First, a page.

The amount of discount given will always be calculated on the marked price. This can be expressed as a discount percentage

Discount Percent = ( Selling Price (SP) / Face value (MP) × 100

Profit Loss: Formulas

  • Profit = Selling Price – Cost Price
  • loss = Cost Price – Selling Price
  • Cost Price = Selling Price (No Profit No Loss)
  • Profit percentage = (Profit × 100)/(CP)
  • Loss percentage = (Damage × 100)/(CP)

Profit and Loss: Tricks

See, tricks are nothing but a way to reduce the steps to calculate the answer, only if you know the basics you can understand the logic behind the tricks. So we have provided some profit and loss tricks below which you can use while solving similar questions.

  1. Profit, P = SP – CP; SP>CP
  2. Loss, L = CP – SP; CP>SP
  3. P% = (P/CP) x 100
  4. L% = (L/CP) x 100
  5. SP = {(100 + P%)/100} x CP
  6. SP = {(100 – L%)/100} x CP
  7. CP = {100/(100 + P%)} x SP
  8. CP = {100/(100 – L%)} x SP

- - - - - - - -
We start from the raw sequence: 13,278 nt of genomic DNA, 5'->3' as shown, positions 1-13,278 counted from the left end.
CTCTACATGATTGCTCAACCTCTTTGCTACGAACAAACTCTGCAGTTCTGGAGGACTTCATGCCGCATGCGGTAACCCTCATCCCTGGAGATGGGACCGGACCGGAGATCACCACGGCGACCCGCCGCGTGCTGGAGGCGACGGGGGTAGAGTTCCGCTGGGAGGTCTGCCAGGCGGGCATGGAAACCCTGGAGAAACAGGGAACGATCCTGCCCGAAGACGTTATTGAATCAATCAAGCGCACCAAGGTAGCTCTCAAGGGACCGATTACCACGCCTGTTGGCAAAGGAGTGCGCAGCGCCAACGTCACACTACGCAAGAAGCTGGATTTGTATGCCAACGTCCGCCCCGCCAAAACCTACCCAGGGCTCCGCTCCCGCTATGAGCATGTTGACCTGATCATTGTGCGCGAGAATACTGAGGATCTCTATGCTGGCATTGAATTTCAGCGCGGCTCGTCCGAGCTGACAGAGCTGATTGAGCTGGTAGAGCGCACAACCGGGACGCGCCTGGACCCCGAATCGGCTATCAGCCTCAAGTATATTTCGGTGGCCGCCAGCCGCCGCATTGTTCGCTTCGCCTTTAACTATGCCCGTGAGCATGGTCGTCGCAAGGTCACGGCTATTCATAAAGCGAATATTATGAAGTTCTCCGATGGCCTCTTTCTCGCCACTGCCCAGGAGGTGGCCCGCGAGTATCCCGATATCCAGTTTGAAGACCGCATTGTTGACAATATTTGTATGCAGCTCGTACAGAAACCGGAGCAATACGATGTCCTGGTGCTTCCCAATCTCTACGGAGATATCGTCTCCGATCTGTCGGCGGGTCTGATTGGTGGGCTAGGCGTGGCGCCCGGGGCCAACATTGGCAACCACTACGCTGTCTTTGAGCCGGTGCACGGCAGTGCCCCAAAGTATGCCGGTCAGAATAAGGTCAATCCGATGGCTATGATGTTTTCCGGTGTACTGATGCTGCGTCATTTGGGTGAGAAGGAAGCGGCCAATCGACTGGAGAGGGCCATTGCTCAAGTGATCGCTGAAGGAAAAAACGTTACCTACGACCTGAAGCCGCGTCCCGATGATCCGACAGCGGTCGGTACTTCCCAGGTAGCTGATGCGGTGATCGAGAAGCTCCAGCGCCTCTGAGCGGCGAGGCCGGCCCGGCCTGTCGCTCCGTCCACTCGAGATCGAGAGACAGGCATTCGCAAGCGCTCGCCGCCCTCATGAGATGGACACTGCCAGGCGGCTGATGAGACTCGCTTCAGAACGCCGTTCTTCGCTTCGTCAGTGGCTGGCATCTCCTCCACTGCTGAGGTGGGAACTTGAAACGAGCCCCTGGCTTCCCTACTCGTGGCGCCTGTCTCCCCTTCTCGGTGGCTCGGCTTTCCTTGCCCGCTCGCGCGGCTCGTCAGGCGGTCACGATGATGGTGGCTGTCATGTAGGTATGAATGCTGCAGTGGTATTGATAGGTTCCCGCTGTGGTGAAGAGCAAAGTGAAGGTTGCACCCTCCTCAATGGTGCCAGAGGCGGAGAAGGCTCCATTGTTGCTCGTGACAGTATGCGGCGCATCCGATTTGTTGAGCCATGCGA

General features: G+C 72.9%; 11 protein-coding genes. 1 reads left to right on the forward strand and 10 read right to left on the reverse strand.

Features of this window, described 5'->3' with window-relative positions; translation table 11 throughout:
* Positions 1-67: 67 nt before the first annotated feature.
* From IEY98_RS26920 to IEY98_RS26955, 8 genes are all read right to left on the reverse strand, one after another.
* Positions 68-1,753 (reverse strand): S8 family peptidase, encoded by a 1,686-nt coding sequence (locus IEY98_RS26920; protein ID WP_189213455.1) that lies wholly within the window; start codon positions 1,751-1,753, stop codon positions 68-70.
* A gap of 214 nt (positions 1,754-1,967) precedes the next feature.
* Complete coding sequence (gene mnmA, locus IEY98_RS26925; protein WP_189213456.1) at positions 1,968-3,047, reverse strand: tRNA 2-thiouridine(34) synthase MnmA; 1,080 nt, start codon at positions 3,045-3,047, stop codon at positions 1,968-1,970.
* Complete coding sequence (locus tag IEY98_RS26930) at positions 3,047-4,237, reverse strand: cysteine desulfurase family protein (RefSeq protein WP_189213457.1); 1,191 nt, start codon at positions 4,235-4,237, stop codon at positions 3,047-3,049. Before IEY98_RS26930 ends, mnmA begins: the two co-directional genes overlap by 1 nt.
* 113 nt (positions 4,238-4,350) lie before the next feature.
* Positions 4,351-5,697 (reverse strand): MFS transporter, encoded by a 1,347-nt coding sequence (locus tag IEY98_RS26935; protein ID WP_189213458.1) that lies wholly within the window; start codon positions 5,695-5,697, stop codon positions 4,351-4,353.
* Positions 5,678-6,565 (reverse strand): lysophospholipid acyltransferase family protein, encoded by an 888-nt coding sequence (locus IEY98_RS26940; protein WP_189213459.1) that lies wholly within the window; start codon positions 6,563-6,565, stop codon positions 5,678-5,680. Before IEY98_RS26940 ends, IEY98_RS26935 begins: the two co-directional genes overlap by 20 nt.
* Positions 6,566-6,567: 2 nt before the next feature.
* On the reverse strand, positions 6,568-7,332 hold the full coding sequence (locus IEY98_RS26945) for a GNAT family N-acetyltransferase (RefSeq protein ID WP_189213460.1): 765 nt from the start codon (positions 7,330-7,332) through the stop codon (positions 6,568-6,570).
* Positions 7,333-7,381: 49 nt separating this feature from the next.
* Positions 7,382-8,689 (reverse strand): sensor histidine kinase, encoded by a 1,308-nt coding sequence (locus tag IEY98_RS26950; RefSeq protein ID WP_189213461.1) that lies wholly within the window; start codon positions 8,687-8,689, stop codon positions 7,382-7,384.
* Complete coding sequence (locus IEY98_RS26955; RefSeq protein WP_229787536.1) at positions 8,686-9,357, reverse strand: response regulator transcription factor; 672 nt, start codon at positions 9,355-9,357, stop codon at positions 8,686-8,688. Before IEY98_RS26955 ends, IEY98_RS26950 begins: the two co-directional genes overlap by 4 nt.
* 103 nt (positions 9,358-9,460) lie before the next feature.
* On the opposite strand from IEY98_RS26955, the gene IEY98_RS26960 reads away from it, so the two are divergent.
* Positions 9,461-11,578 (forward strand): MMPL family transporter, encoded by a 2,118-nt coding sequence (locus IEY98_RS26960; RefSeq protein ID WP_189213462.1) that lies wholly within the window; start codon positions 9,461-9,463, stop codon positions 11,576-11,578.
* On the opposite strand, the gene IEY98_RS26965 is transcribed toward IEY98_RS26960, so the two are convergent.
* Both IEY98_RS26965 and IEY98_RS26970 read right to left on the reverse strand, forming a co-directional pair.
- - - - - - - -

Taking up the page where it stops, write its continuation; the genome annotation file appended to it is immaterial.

9. Discount = MP – SP
  10. SP=MP-Discount
  11. When two different articles are sold at the same selling price getting a gain of x% on the first and loss of x% on the second, then the overall% loss in the transaction is given by (x/10)² %. (Note: In such questions there is always a loss.)
  12. A merchant uses faulty measures and sells his goods at gain/loss of x%. The overall % gain/loss(g) is given by (100+g)/(100+x)=(True measure)/(Faulty measure). (Note: If the merchant sells his goods at cost price, then x = 0.)
  13. A merchant uses y% less weight/length and sells his goods at gain/loss of x%. The overall % gain/loss is given by (((y+x)/(100-y))×100)%

Profit & Loss: Dishonest Dealer Concept

Dishonest Dealers and faulty weights, Profit and Loss is an important topic which is generally asked in all competitive exams. In this subject, we face these types of problems in which the shopkeeper sells the goods at cost price but still, he makes profit on those goods. This can only be possible if he gives the customer a quantity less than that stated on the product. A dishonest businessman shows that he is selling the product at cost price in the welfare of the customer but in this he loses his weight.

For example, if the shopkeeper sells a 1 liter packet of milk at its cost price but he gives only 800 ml of milk in that packet. In this case he is giving 800 ml of milk to a customer and charging the customer the amount of 1000 ml. Hence, we can say that 800 ml is the cost price and 1000 ml is the selling price. Hence, by selling 800 ml milk, he is getting a profit of 200 ml milk.